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Thread: Where do you sit?

  1. #1

    Where do you sit?

    Gregor made a post in the bok club saying he enjoys sitting under a tree in a little park, and it got me thinking. From everything I have heard and read we are supposed to practice in a quiet room, facing a blank wall. How many people actually do this?

    While visiting my family for the summer I generally sit in the center of my old room, since it is the only floor space I can find. On days when it is not to hot I will find a nice shady space in one of the local parks, but those days are few and far between.

    So where do you sit?

  2. #2

    I usually sit in our guest room facing the wall. I must admit I haven't done zazen outdoors yet and must try that sometime.


  3. #3

    where do you sit

    At this time I sit in the living room of my apartment.
    I have a small cupboard which I use as a butsudan (small altar)
    There is also a lamp for the living room on the butsudan ('be a lamp unto yourselves).
    between the cupboard and the bookcase there is space for my zafu and pillows for my knees (my knees dislocate rather easily (!!!)so I find a pillow under each knee helpful to prevent this.
    When I am seated in front of this cupboard, the doors of the cupboard are a perfect 'wall' to face.
    I open my living room door--about 6 feet directly to my left.
    So I have the air and character of the day coming in to sit with me.
    Even in winter, I sit with the front door wide open. (I wear a wool cape--2nd hand store find, perfect for sitting in winter).
    In the beginning I just sat facing a wall on a zafu. I didn't sit every day, only once a week. I don't know when I started sitting daily.
    There was a period of time when I didn't sit regularly at all, when I moved and was looking for another group to sit with. Eventually, though, daily sitting became just the thing to do--there was no forcing. I sit for 30 minutes in the morning and 30 minutes in the evening. I sit with a group on Wednesdays and Saturdays. Sometimes, with my son's activities a sit or two on the weekend doesn't happen (usually it's the morning sit that gets scratched due to time constraints--but even then sometimes I will sit a few minutes (kind of like snacking on a handful of peanuts instead of a full meal).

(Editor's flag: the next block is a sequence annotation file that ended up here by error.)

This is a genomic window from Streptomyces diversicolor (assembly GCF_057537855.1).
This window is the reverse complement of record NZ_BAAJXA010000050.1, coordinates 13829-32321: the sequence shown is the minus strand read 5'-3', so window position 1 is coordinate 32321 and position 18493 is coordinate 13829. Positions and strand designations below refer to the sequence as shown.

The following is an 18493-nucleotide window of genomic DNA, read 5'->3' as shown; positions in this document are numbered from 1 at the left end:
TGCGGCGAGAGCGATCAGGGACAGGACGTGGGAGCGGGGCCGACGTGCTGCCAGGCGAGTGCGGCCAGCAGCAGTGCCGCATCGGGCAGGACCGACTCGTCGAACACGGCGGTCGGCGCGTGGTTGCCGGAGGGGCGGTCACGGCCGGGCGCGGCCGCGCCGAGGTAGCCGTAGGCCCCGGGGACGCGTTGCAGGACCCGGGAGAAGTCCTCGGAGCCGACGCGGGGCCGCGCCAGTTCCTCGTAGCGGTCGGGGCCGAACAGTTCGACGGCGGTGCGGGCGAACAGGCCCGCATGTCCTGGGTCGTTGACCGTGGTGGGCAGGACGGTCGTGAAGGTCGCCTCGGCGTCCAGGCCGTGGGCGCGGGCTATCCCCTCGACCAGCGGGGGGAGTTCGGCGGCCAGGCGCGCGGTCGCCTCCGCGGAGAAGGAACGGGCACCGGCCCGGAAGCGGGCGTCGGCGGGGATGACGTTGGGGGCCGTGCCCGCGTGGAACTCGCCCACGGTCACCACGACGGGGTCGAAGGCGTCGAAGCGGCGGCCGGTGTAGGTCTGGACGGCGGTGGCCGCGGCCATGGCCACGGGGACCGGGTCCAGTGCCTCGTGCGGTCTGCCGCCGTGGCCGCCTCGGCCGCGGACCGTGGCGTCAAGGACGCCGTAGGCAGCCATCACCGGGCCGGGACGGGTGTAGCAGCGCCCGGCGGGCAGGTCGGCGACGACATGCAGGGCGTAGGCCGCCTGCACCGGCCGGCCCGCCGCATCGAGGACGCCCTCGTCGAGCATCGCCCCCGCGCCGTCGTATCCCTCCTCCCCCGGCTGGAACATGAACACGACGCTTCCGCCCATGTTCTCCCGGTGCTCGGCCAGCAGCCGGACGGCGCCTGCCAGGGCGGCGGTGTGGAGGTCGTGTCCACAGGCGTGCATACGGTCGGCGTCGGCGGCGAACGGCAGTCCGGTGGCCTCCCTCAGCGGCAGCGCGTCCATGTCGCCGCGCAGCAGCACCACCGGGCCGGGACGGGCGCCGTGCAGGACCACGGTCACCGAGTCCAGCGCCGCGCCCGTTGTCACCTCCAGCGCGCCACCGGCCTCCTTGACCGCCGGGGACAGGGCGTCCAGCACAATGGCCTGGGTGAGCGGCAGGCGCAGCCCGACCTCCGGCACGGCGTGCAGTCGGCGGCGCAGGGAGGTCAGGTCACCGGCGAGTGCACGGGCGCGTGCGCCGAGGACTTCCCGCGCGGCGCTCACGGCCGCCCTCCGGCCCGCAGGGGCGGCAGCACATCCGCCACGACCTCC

I really appreciate my slow growth. At this point it feels as if practice does me rather than I do practice. Sitting sits me.
    The beginning was not like that. I couldn't tell you why I persisted in continuing to show up to sit with a group and then only think about shoes the entire time ("should I buy the brown ones with the silver buckles? They really would go nicely with the green outfit and the black skirt--Or should I buy the dark suede?") I am not kidding. I sat in shoe purchase meditation for a number of months--as soon as my tush hit the cush it was 'shoe time.' But I continued to sit.
    Attending a zazenkai (one day sesshin) or a sesshin (a full one or as much of one as can be carved out of a busy life) is very helpful for getting into daily sitting.
    I believe I have gone on a bit further that the topic raised
    "where do I sit?" On my ass!!!

  4. #4
    Great Topic --- Thanks for creating it! I really enjoyed hearing about everybody's practice. I think this is a great way for us a Sangha to share with each other and discuss Zazen.

    As stated earlier I do sneak away from the Emergency Depatment, during my breaks and lunch to do Zazen outside in a little park we have on campus. It really helps me to settle myself and greet the rest of the day with a clear mind; regardless of what may lie in store when I return to work.

    At home I've turned the botton of a wall mounted book-self into an alter (candles, insence, a small Buddha statue, & water bowl). Underneath that I've spread a zabuton and will sit there usually using a seiza bench. I'll clean and refill the water bowl prior to each sitting, then gassho to the statue - - and sit down for Zazen. About half of the time I"ll have my laptop right next to me and be sitting along with Jundo's video.

    It seems to work well for my practice.

  5. #5